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Augmented data management draws more enterprise interest
With AI and machine learning, organizations are starting to augment their data management. This is changing the way enterprise users capture, govern and integrate data.
As enterprises are increasingly standardizing on augmented analytics, a related model is taking shape in the data and analytics market: augmented data management. The technology is changing the data management landscape and the role of data professionals.
Augmented data management uses machine learning and AI to make enterprise data management disciplines, such as data quality and integration, metadata management, master data management, and database management systems, "self-configuring and self-tuning," according to Gartner.
Gartner included augmented data management in its recent list of top 10 data and analytics trends for 2019. Augmented data management is already starting to change how data professionals prepare and govern data with the help of more advanced machine learning capabilities and AI-driven automation, experts said.
"Augmented data management will be an important enabler to faster, more scalable, more intelligent and higher quality augmented business decisions," said Bill Hostmann, research fellow at Dresner Advisory Services.
David Menninger, an analyst at Ventana Research in Bend, Ore., said he sees augmented data management as part of a larger trend toward augmented software applications of all types, including analytics, which tends to get more attention.
How AI and machine learning are transforming data management
Bill Hostmannresearch fellow, Dresner Advisory Services
Like augmented analytics, augmented data management is driven by AI and machine learning.
Machine learning has long been a component of data management and governance tools, supporting matching, anomaly detection and correction, and mapping, said Forrester analyst Michele Goetz. The difference now is the "sophistication of the algorithms and the breadth of data challenges that machine learning in these tools are solving," Goetz said.
Goetz laid out some of the data management tasks enterprises are using machine learning for:
- granular analysis to draw out personal identifiable information from data sources, pipelines and tool repositories and to learn about these conditions;
- automating data labeling, classification and tagging at scale to reduce the need to manually find, review and build business logic to make sense of data;
- capturing data queries, annotations and ratings to infer the value of data and whether a data source can be trusted and to ensure compliance with data policies; and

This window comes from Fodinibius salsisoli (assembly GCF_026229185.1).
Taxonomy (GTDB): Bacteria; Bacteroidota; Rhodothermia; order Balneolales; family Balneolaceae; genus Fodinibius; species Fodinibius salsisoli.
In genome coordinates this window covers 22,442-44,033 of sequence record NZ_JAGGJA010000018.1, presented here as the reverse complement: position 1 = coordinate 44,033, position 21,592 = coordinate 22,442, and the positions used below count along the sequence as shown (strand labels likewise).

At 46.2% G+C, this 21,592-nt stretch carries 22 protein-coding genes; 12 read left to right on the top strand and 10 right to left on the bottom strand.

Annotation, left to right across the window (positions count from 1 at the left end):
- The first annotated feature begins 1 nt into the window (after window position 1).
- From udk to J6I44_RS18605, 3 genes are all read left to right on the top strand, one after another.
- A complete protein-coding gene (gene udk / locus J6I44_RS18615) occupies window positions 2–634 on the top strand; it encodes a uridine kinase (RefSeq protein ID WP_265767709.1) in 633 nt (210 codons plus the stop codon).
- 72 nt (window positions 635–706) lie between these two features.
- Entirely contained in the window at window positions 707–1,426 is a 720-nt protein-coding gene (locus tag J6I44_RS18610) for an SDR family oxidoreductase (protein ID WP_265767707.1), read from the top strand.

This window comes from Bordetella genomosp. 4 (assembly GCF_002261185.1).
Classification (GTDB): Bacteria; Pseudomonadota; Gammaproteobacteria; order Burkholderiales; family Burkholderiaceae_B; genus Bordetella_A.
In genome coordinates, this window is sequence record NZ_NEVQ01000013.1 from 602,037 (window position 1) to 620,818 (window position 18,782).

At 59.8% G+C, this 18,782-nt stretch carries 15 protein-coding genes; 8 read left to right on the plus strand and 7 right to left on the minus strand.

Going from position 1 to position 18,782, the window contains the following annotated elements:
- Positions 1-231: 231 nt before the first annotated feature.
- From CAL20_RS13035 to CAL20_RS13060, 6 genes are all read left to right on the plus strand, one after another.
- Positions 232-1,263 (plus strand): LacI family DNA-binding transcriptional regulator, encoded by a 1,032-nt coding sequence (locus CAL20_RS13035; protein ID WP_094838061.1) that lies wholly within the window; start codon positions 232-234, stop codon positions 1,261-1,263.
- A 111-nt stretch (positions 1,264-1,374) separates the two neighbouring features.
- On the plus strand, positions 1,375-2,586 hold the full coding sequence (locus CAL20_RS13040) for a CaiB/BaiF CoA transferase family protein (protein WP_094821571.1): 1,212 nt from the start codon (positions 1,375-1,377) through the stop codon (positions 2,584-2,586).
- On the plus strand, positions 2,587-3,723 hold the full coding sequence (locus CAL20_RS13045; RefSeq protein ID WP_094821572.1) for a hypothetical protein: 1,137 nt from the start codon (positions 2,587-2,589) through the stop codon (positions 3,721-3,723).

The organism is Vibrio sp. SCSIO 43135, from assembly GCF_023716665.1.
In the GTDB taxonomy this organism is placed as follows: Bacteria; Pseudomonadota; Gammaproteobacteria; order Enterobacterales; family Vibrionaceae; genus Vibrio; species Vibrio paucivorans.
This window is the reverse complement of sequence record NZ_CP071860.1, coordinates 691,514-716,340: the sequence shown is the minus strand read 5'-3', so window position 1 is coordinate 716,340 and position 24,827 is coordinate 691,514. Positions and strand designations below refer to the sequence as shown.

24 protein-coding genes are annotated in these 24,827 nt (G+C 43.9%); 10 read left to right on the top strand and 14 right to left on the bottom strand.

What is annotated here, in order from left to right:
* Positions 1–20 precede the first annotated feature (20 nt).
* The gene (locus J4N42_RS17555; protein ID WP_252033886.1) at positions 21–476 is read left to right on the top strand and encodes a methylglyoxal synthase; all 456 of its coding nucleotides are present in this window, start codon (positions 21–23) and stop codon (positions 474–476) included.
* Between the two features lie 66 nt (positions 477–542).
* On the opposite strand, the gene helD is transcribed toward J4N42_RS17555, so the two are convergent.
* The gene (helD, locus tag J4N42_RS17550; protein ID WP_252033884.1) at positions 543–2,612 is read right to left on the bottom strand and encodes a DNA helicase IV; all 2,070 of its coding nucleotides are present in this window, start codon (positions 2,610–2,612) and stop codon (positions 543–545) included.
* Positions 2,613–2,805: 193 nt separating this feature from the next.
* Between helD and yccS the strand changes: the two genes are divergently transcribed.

- interpreting data use and workloads to automatically determine the management and deployment of data warehouses.
Automating tasks for data professionals
Machine learning in augmented data management is automating some of data professionals' routine manual tasks. These tasks include database performance tuning and optimization and other database administration jobs that are computationally intensive and iterative.
Menninger said automating some of these jobs could reduce the number of entry-level database administrator positions available, but he and other analysts said that it doesn't minimize the need for human expertise and input for data management. Augmented data management uses machine learning tools -- or "AI bots," as Goetz describes them -- to serve up smart suggestions while letting humans make the final choices.
"Augmented offerings are described as such because they're couched as human helpers that offer recommendations and, in some cases, automation options," said Doug Henschen, an analyst at Constellation Research. "But they also make a point of providing human oversight in the form of choice, tuning options or rule-based control over execution. In the data management arena, augmented options are showing up more in roles where there are lots of variables and choices to be made."
These AI-driven human helpers are freeing up data professionals' time so they can focus on high-value tasks rather than low-value, routine tasks. Data professionals should welcome this change, Henschen said.
"I think data professionals truly do want the tedious and computationally intensive stuff to be handled by machines," Henschen said. "There is plenty of work to be done, and letting machines handle what they do best will free the humans to focus on the creative and visionary work."
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